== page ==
Its only natural for a married couple to want to plan their estate together; in marriage, assets tend to be shared and the couple has a legal obligation to support one another and their children. However, when it comes to subsequent marriages – a situation where one or both spouses have been previously married and divorced – there is a potential for malpractice for an unwary estate planning attorney…especially when there are step children involved. And this is even more true when there is a family business.
There are numerous things that should be considered, and although not exhaustive, the following provides a basic start:
Look for an attorney who seeks to determine which of the spouses, or both, will be the attorney’s client BEFORE DISCUSSING ANYTHING ELSE. Attorneys representing both spouses should document every meeting in detail. Attorneys representing both spouses should ensure that both spouses understand that what one spouse tells the attorney, the attorney MUST share with the other spouse; privilege applies to both clients, and in situations of dual representation, there are no secrets as between the attorney and the client.
When both spouses want to be represented by the same attorney, that attorney should explain the potential pitfalls of dual representation in a worst-case scenario. For example, has there ever been any suspicion of infidelity by one or both spouses? Do the spouses have a pre-or-post nuptial agreement and is one needed? What happens when the first spouse passes away and the surviving spouse remarries? Will the attorney be able to continue representing the surviving spouse, even if that means changing the estate plan to provide for the new spouse? How will this affect the children’s ability to inherit? Will the attorney be committing malpractice by undoing the estate plan of a former client (the deceased spouse) and changing that estate plan to something that may be adverse to the deceased client’s estate plan…especially if the surviving spouse passes away before the new spouse?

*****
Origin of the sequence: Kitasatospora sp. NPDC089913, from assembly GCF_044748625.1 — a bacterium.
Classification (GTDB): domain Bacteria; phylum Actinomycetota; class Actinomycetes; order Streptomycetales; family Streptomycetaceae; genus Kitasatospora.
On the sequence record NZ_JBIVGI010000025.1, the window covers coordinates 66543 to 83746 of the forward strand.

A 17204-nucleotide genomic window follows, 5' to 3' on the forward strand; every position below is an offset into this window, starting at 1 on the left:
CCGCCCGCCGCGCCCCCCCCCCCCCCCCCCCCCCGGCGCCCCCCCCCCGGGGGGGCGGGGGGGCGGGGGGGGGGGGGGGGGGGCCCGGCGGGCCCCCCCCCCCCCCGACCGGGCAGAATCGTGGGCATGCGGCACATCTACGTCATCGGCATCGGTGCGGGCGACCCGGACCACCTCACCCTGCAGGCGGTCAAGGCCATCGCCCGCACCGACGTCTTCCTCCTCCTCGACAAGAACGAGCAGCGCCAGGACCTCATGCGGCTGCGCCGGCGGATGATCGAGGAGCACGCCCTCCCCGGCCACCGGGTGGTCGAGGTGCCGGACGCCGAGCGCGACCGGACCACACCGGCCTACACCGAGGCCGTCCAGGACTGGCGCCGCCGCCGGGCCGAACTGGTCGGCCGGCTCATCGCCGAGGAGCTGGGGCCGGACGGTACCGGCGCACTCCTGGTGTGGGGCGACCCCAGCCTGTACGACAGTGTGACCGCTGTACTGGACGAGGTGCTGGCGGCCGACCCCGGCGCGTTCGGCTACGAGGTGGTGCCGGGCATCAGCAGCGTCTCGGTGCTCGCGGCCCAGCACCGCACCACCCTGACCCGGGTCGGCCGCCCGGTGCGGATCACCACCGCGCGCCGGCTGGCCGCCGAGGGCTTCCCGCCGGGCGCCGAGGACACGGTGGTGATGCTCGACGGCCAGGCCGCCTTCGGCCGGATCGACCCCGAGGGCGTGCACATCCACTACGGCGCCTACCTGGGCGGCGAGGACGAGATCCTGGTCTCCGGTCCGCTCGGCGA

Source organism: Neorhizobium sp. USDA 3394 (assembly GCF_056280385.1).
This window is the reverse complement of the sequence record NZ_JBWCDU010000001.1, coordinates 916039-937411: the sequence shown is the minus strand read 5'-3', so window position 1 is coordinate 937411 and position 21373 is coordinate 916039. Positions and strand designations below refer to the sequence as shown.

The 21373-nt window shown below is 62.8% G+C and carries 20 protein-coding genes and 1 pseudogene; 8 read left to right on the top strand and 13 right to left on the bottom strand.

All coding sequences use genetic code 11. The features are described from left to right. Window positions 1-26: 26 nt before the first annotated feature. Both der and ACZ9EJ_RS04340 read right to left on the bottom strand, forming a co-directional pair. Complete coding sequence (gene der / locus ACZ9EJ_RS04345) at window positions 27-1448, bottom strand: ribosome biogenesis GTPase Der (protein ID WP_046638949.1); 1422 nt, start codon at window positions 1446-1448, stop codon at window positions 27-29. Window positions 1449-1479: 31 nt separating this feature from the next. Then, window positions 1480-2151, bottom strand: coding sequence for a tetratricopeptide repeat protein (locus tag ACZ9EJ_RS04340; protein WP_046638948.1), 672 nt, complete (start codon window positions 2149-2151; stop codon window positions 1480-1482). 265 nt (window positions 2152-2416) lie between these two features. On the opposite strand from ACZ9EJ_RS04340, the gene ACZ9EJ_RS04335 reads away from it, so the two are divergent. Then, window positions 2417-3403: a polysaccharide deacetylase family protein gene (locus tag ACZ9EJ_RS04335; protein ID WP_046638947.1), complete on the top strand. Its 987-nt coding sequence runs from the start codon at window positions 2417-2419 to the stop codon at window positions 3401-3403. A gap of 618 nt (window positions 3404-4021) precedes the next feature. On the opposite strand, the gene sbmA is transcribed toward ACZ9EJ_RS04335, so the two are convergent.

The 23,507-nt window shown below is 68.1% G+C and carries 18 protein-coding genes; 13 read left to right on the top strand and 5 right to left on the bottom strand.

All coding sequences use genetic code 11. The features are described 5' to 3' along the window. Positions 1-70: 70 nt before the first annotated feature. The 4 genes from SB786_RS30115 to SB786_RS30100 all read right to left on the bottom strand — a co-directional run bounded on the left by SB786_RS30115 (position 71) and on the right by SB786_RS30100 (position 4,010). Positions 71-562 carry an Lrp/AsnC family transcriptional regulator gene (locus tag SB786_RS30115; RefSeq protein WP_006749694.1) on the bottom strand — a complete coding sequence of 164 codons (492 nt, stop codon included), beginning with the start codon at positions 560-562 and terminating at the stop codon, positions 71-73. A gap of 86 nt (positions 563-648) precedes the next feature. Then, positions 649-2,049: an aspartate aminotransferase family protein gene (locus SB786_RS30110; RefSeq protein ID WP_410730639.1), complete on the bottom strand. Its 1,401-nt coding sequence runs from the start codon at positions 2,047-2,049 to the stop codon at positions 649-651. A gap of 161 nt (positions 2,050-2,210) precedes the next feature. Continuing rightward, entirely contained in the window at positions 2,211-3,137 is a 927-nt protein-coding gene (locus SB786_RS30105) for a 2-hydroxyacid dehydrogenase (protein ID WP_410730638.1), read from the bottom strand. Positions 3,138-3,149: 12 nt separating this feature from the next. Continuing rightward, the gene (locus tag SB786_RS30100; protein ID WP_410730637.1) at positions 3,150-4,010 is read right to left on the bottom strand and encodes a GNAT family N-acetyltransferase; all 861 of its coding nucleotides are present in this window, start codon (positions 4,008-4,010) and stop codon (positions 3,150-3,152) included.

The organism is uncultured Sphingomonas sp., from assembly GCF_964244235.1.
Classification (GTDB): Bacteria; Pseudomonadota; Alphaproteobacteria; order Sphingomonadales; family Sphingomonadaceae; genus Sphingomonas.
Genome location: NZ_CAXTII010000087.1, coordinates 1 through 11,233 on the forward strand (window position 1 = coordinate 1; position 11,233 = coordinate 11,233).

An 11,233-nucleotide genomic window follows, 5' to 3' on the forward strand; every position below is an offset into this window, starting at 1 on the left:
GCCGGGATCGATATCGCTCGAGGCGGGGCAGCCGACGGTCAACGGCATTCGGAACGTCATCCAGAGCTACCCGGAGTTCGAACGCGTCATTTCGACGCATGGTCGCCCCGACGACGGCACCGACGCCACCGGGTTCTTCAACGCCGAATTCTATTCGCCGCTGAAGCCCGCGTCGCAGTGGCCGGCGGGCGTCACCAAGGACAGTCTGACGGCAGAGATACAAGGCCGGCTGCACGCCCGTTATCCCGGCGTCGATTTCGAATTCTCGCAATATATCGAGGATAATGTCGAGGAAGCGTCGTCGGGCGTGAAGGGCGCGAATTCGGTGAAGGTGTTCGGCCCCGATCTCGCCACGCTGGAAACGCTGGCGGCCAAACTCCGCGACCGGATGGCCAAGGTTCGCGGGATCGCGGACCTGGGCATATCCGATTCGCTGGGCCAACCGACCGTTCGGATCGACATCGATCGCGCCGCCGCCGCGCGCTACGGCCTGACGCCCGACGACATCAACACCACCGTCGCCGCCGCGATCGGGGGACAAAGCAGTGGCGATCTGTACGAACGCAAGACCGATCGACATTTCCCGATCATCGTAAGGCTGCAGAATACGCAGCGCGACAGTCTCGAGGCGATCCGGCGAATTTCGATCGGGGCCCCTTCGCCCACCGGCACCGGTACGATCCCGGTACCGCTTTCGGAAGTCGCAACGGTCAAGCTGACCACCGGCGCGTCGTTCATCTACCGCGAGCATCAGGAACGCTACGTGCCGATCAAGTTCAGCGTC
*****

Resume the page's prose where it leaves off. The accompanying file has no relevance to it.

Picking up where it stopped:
If the couple does think they need a post nuptial agreement, then the attorney should reject dual representation, decide which spouse the attorney will represent, and inform the other spouse to get independent counsel.
If the family has a business, serious consideration should be given to a succession plan that would protect the business from any number of the possibilities listed above. A business planning attorney and an estate planning attorney could coordinate their efforts to ensure the plan not only meets estate planning objectives, but tax planning and business objectives as well.
Every family is different, and not every family will need to consider a worst-case scenario when walking into an estate planning attorney’s office. However, from the perspective of a litigator, an estate plan that fails to anticipate a worst-case scenario is normally one where the worst occurs and family members in the height of their grief are left to deal with complex situations that the decedent never would have intended…if only she had been advised of the possibility.